Sunday, October 16, 2016

Walking While Female (by Jody Casella)


We were eight years old.
We were twelve. Sixteen. Twenty. Thirty-five. Eighty.

We were walking.
We were jogging. Dancing. Drinking. Not drinking. Riding the subway. Swimming. Stepping onto an elevator. Carrying groceries. Sleeping.

We wore short, tight skirts.
We wore bikinis. Sweatpants. Pantsuits. Prom dresses. Pajamas.

We were assaulted.
We were molested. Groped. Degraded. Raped. Silenced.

We are your mothers.
We are your daughters. Your wives. Girlfriends. Sisters. Co-workers. Strangers.

We are Women.
We speak for ourselves.

And we say:
No more.  




6 comments:

  1. When I was nine, my uncle grabbed me when we were alone in his back yard and stuck his tongue in my mouth. I couldn't breathe. When he let me go and I was trying to catch my breath, he laughed. When I was twelve my family dentist kissed me on the mouth repeatedly. I never told anyone about either of these incidents because I didn't think anyone would believe me. I still don't think they would have. Thank you for this post, Jody.

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    1. Susan, I am so sorry these men did this to you. It's been horrifying to me--especially over the past few weeks-- to hear how many women and girls have had similar experiences. It makes me fear for my daughter and it makes me sad for the little girl and teenager I was once-- and for all of the girls and women sharing their stories. I know all men do not do these things (I am married to a good man and together we raised a good son) but I think we all must do a better job of speaking out and calling out the shit behavior of the men and boys who objectify and prey on us.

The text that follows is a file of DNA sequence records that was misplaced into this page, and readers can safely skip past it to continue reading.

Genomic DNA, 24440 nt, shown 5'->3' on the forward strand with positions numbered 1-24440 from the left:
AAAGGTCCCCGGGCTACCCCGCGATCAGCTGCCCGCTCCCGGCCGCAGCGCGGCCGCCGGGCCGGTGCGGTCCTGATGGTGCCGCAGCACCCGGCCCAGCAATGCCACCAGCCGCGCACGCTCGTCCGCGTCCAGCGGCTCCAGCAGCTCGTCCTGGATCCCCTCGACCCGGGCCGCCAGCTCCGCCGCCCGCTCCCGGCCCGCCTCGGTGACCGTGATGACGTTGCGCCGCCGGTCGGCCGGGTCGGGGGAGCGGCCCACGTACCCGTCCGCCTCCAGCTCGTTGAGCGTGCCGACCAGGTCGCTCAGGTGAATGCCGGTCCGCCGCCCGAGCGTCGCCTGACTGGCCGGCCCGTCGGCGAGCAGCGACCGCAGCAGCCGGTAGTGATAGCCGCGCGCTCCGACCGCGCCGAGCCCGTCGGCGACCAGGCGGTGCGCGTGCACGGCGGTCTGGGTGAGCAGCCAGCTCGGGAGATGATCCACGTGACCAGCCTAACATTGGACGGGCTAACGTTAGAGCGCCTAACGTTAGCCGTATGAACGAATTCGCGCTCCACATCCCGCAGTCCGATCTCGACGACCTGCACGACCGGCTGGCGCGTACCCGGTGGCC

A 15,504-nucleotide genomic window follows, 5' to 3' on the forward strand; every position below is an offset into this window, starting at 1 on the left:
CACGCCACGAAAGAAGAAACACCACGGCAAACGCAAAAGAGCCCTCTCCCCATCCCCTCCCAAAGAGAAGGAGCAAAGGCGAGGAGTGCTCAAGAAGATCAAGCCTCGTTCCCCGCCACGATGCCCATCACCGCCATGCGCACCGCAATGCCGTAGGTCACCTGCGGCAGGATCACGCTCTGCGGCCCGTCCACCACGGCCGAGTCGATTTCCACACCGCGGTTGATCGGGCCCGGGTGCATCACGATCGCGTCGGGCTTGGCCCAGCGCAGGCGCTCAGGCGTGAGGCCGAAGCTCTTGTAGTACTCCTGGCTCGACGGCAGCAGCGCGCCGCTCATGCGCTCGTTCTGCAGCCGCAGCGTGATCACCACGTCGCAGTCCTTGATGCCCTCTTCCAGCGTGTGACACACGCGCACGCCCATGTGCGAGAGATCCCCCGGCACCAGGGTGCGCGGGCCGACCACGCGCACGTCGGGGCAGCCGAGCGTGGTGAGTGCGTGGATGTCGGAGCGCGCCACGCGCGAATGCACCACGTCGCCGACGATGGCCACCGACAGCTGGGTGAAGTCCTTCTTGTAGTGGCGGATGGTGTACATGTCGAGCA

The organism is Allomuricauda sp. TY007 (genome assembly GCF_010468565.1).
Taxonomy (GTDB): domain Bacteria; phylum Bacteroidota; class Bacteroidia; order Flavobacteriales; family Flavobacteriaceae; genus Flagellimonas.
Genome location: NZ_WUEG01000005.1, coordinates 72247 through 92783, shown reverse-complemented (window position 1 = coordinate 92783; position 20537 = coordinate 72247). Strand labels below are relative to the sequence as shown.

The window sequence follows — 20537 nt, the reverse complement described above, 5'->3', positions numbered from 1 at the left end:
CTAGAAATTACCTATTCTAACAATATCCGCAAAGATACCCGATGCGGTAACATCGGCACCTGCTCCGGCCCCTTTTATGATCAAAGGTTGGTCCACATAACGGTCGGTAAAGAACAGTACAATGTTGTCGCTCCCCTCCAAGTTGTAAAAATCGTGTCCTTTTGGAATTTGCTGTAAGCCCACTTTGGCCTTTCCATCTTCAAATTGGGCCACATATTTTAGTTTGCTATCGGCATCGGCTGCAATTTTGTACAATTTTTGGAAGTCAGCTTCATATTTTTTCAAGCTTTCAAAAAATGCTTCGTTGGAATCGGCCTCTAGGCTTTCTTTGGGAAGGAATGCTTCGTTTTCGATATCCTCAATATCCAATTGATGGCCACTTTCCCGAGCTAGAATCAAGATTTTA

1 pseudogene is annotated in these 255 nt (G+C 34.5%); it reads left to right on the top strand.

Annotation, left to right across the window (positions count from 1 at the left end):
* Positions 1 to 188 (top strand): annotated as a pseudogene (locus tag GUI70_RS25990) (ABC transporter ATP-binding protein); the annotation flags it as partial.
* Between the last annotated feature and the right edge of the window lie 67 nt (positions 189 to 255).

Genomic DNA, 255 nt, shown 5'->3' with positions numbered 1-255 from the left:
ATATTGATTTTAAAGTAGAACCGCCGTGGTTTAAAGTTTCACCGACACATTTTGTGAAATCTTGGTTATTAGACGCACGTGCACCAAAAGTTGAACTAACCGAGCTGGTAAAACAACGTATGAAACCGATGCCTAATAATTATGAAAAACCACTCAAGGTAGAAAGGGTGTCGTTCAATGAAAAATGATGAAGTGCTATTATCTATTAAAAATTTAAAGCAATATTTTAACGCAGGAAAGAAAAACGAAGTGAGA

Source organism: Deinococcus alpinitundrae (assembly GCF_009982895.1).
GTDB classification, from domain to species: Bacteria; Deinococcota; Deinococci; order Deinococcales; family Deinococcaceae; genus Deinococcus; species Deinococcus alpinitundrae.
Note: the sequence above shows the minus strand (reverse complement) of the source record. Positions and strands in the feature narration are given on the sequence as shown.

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  2. I like that you wrote this for "scary things." I'm so used to the everyday fear of "walking while female" that I almost don't even think of it as fear. The other night I had to leave a conference to get home and put my daughter to bed. After the speaker finished, everyone was kind of just milling around, not leaving, so I had to walk through the dark parking lot alone. I had my keys laced through my fingers and I walked briskly and made it to my car without incident, knowing the whole time that if anything had happened, I would have heard, "Didn't she know not to go out in the dark alone?"

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    1. I have the same thoughts whenever I'm driving alone and need to stop at a rest area. Hyper alertness. Paranoia. We don't often stop to think about how crazy it is. And sad.

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  3. When I was 5, the neighbor touched me. Guess who was blamed? ME! For playing where I wasn't supposed to.

    This is a brilliant post, Jody. Thank you for writing it.

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